Kids love being independent (that fit they just threw over doing it themselves, yeah, that one), it makes them feel like big kids and independence is what they’re craving. Giving in doesn’t mean big, unsafe things like letting them use a knife to chop vegetables just because they want to. It’s about small choices that they get to make for themselves and then act upon. Here are ways to gently guide them into using their new found independence to teach them simple life skills.
Have you ever noticed how eager toddlers and preschoolers are to help? It still surprises me that my kids LOVE picking weeds and helping out in the yard, they even asked for their own broom and dustpan to clean up messes. At first, it was a bit of a pain because they were making more of a mess than helping but as I taught them how to help, they’ve really picked it up and actually do help and in turn, help themselves.
Life skills? Yep, life skills for little kids are simple and easy to implement. Here are a few easy tasks children can do on their own.
PICK OUT A SNACK
– Make a designated snack bin and put it in the lowest part of your pantry or a lower cabinet that can be easily accessible. When it’s snack time, they’re able to reach the snack bin and choose a snack for themselves. A piece of fruit is a favorite option of ours or if they can open the refrigerator, a designated bin with yogurt or string cheese that is reachable works well too.
GET THEIR OWN DRINK
– If you have a fridge with water dispenser: It seems you collect water bottles and cups by the hundreds when you have kids. Keep a basket or container of water bottles or cups in a lower cabinet that children can access without a parent and fill up on their own. When they’re thirsty, let them grab their own cup to fill up with water from the fridge.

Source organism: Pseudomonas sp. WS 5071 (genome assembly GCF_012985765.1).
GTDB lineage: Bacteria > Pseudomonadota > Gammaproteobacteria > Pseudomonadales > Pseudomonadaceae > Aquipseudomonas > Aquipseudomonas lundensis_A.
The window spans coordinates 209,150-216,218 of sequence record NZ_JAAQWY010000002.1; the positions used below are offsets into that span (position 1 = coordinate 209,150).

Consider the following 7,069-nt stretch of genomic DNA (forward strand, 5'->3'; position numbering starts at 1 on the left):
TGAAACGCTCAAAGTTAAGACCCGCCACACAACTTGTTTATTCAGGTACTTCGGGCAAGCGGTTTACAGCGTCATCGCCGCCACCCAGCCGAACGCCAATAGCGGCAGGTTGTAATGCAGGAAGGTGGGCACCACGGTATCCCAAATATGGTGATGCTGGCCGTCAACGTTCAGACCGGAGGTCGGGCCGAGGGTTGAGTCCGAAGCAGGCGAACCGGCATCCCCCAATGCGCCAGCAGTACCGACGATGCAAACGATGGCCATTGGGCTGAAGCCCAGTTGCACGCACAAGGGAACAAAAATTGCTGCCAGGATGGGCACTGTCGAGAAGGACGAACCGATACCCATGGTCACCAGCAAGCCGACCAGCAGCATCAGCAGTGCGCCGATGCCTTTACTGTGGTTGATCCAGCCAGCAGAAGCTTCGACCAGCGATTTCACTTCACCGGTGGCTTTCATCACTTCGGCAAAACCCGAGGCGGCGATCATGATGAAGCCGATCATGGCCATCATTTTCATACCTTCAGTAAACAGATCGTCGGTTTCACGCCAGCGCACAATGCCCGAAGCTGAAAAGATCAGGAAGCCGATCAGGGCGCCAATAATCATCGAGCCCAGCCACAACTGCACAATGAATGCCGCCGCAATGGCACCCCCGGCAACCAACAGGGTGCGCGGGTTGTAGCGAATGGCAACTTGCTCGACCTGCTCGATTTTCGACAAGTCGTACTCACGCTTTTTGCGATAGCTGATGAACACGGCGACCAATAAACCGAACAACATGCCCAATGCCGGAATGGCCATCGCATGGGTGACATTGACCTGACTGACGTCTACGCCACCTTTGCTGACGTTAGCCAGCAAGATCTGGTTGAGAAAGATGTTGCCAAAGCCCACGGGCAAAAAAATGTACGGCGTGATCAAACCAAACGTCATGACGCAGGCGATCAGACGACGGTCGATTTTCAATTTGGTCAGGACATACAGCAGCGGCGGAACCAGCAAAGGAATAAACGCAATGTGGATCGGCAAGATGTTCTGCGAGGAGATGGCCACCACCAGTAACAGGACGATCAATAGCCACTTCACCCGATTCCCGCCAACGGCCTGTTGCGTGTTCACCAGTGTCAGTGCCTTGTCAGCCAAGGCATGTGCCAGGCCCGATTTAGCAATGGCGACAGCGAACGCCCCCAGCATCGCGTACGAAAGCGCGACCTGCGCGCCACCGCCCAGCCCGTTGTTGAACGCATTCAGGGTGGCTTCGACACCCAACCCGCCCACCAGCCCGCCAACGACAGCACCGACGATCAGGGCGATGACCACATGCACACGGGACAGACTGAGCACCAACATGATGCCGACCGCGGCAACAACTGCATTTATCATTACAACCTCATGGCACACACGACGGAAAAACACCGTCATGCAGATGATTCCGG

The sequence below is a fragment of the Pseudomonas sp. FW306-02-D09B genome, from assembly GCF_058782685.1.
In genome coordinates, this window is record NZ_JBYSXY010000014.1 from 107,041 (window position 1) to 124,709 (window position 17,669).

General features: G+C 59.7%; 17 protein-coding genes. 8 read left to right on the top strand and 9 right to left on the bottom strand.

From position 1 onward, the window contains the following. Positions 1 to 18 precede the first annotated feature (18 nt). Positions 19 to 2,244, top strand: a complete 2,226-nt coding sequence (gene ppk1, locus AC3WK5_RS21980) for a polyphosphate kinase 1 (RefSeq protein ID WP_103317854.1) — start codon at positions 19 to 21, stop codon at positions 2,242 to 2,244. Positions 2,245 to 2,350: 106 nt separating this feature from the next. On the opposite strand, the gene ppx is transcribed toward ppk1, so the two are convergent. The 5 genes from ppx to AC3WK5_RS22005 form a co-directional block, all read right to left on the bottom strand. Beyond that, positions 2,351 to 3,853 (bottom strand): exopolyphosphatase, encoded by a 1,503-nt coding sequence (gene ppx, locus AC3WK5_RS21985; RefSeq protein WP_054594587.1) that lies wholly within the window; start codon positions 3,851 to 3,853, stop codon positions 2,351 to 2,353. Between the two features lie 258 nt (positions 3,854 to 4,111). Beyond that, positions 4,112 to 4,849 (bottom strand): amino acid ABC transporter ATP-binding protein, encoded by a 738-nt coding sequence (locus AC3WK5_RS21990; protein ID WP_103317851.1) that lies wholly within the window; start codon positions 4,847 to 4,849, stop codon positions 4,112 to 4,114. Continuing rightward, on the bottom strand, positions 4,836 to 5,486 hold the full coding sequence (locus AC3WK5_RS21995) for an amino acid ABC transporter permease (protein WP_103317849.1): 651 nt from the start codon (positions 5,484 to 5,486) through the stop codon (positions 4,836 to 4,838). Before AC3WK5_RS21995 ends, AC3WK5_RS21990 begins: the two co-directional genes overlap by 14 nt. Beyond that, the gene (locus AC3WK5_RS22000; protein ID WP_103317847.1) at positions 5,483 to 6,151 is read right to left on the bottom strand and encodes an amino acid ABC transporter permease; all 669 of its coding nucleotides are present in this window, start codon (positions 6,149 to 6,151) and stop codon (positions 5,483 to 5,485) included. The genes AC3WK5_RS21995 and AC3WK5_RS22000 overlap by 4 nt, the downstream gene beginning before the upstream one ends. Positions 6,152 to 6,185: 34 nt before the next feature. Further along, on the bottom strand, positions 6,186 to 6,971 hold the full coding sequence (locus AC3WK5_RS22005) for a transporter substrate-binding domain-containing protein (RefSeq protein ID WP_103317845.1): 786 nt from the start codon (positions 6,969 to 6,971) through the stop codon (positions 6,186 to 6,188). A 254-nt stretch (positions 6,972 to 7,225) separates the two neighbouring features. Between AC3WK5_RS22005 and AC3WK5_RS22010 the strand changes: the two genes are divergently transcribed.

– Fridge without a water dispenser: Pre-fill water bottles and place them in the fridge so they can get it out of the fridge when they’re thirsty.
– If you can, hang a lower clothes rod in the closet and hang their clothes within reach so they can pick out shirts, sweaters, dresses, etc.
– Organize dressers so kids can pick out their own outfits. I’ve even seen stickers that you can put on the outside of each drawer that has a nifty little picture indicating if the drawer holds shirts, pants, etc. A lower dresser is best for this, a tall dresser won’t work as well.
– Set up a jacket and shoe station. If you don’t have space, a simple wall hanger with 4-5 hooks and a box for shoes or mud tray will work great. In our garage, we have a convenient little storage cubby where jackets and shoes are stored so the kids can always pick out and put on their own shoes and jackets before leaving the house and when we get home. Here’s how I made my own storage cubby for one central holding station for jackets and shoes.
– An important note – once kids dress themselves, they absolutely do not want to change and you don’t want to fight them on this because it’s one of those battles that can quickly escalate. So, in order to avoid having your kids gleefully wear shorts and flip flops out in a snowstorm, make sure you rotate seasonal clothes and only keep those in-season digs in drawers. I box up the size for the season, label it and store it in the basement for hand-me-downs or if they’ll still be in the same size next season.
PUT AWAY LAUNDRY
– Make it easy for them to do this and praise them for their help along the way. Once you fold laundry, sort their clothes into small piles by the essentials – socks, underwear, pants, shirts, etc. Set each small pile on the floor or their bed in their room and show them how to put away each pile to the correct drawer.
– Another step… put a laundry basket in their bedroom and every time they change, they need to put their clothes in their laundry basket. Not only are they cleaning up after themselves but they’re learning the cycle of laundry – dirty, clean, put away and they’re part of those two cycles.